Update your travel bucket list for the Western US in the new year!

Kauai's Waimea Canyon, looking down from 4,500 feet into the lush and mighty "Grand Canyon of the Pacific".

Bucket list updates in the Western United States for the new year

Last week I suggested tuning up your travel bucket list with 12 ultimate destinations in California. This week, here are the first half of a dozen additional western state’s destinations, suggested month by month (next week, another six). Since we’re into the new year, I’ll start with February.

February, Kauai (and Maui): It’s not too late to plan a winter trip to Hawaii. After 16 annual trips to Maui, we finally visited Kauai this past September and it’s our new favorite. The “Garden Isle” Is the longest inhabited and oldest of the Hawaiian islands, yielding a tropical paradise of lush vegetation and rugged beauty. Tour Waimea Canyon, “the Grand Canyon of the Pacific“, where a ridge-back highway takes you to 4500 feet with most marvelous views down to the mighty Pacific on one side and the canyon on the other.

The next day, hike the storied Nepali Coast on the north end of the island or take a cruise along this wild, roadless 15 mile coast. Hike to the base of Hanakapi’a Falls, a highlight of the Jurassic Park movies. Take a kayak trip up the Wailua River to the base of Opaeka’a (Secret) Falls, tumbling 125 feet into a beautiful catch basin inviting swimming and wading.

Other options include the Kauai Coffee plantation tour, with 4 million coffee trees planted in the last 30 years replacing the island’s former sugarcane industry. Find monk seals reclining on beaches near the old town of Kapa’a, a town lined with old shops and interesting eateries. To the south west, find Spouting Horn where pounding waves enter lava tubes, sending water spouting 30 feet into the air.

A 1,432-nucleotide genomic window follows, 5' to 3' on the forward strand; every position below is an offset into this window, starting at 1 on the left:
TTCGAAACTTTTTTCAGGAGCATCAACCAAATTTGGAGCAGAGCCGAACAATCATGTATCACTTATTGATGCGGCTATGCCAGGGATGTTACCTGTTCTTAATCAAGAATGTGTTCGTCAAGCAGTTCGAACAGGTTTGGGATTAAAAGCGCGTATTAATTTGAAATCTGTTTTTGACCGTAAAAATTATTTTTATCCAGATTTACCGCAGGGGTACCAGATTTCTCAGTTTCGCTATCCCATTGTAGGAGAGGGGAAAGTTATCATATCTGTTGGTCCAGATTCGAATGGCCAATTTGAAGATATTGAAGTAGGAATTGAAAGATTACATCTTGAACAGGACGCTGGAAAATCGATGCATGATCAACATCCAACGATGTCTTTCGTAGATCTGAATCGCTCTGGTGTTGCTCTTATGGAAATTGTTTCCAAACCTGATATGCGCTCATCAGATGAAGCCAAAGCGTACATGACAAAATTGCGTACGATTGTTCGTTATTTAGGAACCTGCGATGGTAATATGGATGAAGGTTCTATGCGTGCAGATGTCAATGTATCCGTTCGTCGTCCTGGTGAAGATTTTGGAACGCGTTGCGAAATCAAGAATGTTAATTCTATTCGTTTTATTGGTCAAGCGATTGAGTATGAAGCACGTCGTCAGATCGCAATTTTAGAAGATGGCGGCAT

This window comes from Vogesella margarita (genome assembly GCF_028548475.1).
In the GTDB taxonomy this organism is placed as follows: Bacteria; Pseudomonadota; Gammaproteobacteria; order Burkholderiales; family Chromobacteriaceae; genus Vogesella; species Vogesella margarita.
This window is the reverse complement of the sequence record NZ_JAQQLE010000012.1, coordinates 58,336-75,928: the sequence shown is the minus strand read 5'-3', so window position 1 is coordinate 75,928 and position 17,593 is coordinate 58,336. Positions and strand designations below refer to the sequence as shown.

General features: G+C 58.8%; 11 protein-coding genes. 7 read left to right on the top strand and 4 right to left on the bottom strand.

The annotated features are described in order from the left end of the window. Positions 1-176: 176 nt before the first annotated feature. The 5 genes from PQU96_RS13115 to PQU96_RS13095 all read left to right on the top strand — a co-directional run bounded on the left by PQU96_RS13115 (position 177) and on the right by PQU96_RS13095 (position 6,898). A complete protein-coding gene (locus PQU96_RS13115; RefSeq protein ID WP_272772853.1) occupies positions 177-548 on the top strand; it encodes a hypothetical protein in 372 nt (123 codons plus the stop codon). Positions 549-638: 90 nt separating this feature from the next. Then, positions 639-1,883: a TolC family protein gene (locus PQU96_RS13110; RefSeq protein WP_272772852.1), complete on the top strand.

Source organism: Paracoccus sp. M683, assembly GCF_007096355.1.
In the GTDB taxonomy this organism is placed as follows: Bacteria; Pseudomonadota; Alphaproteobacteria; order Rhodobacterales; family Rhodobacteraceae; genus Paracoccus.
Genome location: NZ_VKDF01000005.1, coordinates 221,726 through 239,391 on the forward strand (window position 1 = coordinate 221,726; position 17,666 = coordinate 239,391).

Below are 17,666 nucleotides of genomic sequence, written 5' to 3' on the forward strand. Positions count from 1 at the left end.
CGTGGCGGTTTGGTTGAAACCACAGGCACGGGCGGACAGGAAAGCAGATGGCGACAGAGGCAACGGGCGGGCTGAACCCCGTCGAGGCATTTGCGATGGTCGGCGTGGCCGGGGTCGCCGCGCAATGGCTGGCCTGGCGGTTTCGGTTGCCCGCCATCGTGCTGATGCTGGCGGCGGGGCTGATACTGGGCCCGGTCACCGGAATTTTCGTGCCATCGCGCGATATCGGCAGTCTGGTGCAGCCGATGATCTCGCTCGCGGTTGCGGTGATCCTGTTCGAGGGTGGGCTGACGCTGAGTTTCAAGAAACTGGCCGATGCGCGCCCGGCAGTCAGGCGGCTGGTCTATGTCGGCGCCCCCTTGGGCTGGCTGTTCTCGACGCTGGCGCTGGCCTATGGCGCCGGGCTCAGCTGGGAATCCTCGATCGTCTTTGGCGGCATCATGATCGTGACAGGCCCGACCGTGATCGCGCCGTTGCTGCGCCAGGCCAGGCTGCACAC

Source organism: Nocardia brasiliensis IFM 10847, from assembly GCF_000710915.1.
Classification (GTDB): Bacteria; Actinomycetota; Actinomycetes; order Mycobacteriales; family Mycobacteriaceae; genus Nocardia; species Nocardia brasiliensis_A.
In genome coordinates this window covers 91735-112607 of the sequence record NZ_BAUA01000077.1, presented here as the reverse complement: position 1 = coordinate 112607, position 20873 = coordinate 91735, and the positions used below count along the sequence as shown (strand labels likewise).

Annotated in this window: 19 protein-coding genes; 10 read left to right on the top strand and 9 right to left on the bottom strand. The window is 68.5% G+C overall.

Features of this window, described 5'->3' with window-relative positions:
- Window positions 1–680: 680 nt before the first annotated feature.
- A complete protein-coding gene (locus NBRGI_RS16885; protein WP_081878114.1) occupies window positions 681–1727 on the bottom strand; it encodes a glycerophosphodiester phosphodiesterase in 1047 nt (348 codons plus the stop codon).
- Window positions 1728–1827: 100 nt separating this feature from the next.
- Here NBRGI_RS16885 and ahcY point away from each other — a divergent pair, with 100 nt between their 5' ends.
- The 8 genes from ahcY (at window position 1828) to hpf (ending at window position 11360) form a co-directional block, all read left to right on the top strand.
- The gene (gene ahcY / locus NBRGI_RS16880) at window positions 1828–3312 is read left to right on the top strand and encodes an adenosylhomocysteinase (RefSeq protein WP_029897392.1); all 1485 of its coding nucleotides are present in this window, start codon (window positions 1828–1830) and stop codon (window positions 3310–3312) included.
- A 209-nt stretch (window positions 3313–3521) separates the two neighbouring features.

Saguero cactus blossom in late spring to early summer outside of Tucson.

Lodging? Try Vacation Rental by Owner (VRBO.com), on Kauai and Maui we found beachfront luxury lodging for $105, average, per night.

March, Arizona desert: Stay warm in March with a tour of the Phoenix and Tucson areas. Phoenix offers golf courses and Major League Baseball’s spring training. In March it’s home to 16 MLB teams, where you can see the San Francisco Giants play the Cleveland Indians or 14 other teams. Tucson bisects halves of Saguaro National Park spotlighting the Sonoran desert. With towering Saguaro cactus, prickly pear cactus, creosote bush and electric green Palo Verde trees yielding a tall and remarkably lush desert environment like no other.

Tour to the northeast to take in Petrified Forest National Park, where millions of years ago sediments buried an ancient forest, leading to its petrification yielding hundreds of petrified, colorful logs and the formation of the stunning Painted Desert.

Azaleas frame the iconic Portland Rose Garden in spring.

April, Portland and the Columbia Gorge: Portland is arguably the most visitor-friendly big city on the West Coast (San Diego and Seattle might dispute that). Located at the confluence of the Columbia and Willamette Rivers, shadowed by lovely Mount Hood, it’s known for its bicycle paths, parks and bridges, coffee houses and microbreweries.